Thursday, 24 April 2014

Influence Robert Caldini and camper vans

Ok. An odd title but bear with me the two are connected.
A while ago there was a radio 4 programme which featured a book called Influence by Robert Caldini. An example given was an increase in Big Issue sales by the very act of the vendor 'giving something' to his potential buyer thus creating a sense of obligation.
In this case the gift was simply opening the door of the shop the buyer was trying to enter. This made it much more difficult to ignore the vendor on the way out gain. Increased sales.
So off to buy the book. 
That month purchases included this book and the other was supposed to be a campervan.
Reading through and there's a chapter covering desirability of a product and how to make it more desirable. Here the example is of a student who paid his way though college by buying cars and reselling them. Rather than arrange individual appointments for viewing everyone got given the same time. So the first person looked it over, considered their offer but then person two arrived. At this point the vehicle became desirable. After all, someone else wanted it. And the second person on seeing the first also decided it was desirable so the mental fight for ownership began. And the student realised his asking price every time!
Since we were looking for a campervan and there was one in Norwich (not this one) we went in eyes wide open even when we were told Sunday was 'open day' for buyers.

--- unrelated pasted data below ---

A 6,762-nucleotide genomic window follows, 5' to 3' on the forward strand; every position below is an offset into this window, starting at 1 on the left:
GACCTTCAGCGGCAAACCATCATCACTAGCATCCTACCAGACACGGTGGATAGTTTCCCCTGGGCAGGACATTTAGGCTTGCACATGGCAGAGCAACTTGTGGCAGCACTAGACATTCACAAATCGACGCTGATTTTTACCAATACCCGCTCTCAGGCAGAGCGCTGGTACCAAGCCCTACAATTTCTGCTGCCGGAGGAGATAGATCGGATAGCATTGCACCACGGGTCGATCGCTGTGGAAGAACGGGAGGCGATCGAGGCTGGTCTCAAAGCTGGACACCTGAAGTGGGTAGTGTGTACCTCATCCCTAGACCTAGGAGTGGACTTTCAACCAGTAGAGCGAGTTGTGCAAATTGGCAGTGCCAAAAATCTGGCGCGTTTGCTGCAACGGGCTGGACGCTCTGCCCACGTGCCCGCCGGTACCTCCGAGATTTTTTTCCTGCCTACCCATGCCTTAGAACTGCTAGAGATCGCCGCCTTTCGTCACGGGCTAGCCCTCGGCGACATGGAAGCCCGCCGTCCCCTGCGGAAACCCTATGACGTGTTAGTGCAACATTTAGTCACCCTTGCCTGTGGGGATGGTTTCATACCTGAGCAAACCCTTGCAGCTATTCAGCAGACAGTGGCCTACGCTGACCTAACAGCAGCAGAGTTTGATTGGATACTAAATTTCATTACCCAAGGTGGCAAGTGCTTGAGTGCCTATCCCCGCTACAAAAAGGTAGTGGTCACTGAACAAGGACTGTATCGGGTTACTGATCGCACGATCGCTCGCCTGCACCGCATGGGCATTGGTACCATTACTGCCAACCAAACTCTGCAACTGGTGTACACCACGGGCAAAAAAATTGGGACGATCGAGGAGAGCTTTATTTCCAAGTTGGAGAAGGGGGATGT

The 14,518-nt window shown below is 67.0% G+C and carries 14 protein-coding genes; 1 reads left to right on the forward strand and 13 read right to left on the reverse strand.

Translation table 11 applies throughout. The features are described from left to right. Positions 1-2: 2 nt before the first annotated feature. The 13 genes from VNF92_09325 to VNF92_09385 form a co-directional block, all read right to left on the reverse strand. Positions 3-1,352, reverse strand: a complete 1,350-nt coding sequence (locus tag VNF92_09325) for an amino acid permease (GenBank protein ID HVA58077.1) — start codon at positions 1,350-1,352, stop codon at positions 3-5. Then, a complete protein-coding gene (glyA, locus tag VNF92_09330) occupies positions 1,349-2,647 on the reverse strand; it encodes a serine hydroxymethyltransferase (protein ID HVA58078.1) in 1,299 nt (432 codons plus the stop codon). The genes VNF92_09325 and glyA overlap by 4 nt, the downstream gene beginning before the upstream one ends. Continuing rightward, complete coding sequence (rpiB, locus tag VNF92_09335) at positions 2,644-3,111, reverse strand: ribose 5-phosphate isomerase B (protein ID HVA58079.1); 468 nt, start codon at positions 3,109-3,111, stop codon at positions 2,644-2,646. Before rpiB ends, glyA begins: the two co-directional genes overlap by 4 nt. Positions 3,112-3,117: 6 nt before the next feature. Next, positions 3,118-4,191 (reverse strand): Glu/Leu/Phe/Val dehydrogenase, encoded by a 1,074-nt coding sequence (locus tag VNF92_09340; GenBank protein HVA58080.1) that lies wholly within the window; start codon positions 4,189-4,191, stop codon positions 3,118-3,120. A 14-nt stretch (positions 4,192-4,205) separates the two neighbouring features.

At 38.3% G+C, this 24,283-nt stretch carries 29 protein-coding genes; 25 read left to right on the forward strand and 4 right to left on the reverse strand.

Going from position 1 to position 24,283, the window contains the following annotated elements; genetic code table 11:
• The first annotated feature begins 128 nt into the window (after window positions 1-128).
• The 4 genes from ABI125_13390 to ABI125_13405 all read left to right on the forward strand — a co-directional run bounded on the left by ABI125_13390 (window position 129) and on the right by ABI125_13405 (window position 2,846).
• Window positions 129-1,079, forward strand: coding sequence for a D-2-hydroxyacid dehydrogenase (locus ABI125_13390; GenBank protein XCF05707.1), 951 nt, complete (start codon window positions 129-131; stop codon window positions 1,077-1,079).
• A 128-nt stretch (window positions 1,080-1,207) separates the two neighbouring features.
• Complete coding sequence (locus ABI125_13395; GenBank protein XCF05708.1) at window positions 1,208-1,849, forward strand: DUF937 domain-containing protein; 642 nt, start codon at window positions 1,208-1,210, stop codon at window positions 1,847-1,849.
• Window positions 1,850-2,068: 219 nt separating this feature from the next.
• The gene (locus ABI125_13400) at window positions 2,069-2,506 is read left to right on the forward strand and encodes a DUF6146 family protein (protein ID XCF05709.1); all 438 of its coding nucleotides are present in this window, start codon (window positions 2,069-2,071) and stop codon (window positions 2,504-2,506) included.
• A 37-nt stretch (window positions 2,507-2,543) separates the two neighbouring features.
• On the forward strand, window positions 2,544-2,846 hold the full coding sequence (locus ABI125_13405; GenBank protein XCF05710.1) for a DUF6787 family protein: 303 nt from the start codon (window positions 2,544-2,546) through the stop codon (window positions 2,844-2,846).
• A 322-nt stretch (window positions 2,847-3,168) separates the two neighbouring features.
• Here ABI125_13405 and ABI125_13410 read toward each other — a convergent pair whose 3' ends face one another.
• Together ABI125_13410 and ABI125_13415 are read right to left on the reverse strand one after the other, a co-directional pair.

We got there second after a two hour drive. The vendor knew how far we were coming and had promised to let us know if it got sold on our way there. Having shaken our hands (also in Influence as a ploy to make buyers feel connected to vendors and more likely to agree to a purchase) and checked that we had had a good journey he stood back to allow us to view.
Number one buyers were a young couple with a nine? year old child. They were carefully  looking the van over when we arrived and started looking around and inside. We'd decided there was no way we were going to fall for the desirability ploy (thank you Mr Caldini) but were interested to see it in action.
Sure enough within 10 minutes the couple had gone into the house with the vendor leaving us and group number three to look around. By now we were
bemused and prepared to sit it out. Within minutes the vendor came out and said it was sold.
Number three group were not happy in the way only the British can be and bemoaned their early exit from their bed on a Sunday morning.
We ambled away happy not to have paid over money to a person capable of the trick and hoping for group one that they hadn't been psychologically conned into a bad buy.
Ultimately we knew what was likely to happen. We thought we were mentally prepared.
We weren't.
We came away with that feeling of almost being conned by a person with a dishonourable way of treating others.
There's absolutely nothing wrong with the sale method. 
It just didn't taste nice :(
Thank you Mr Caldini for the warning.
Buy the book, there is going to be something in it somewhere that relates to  your life or that can be applied in your work.

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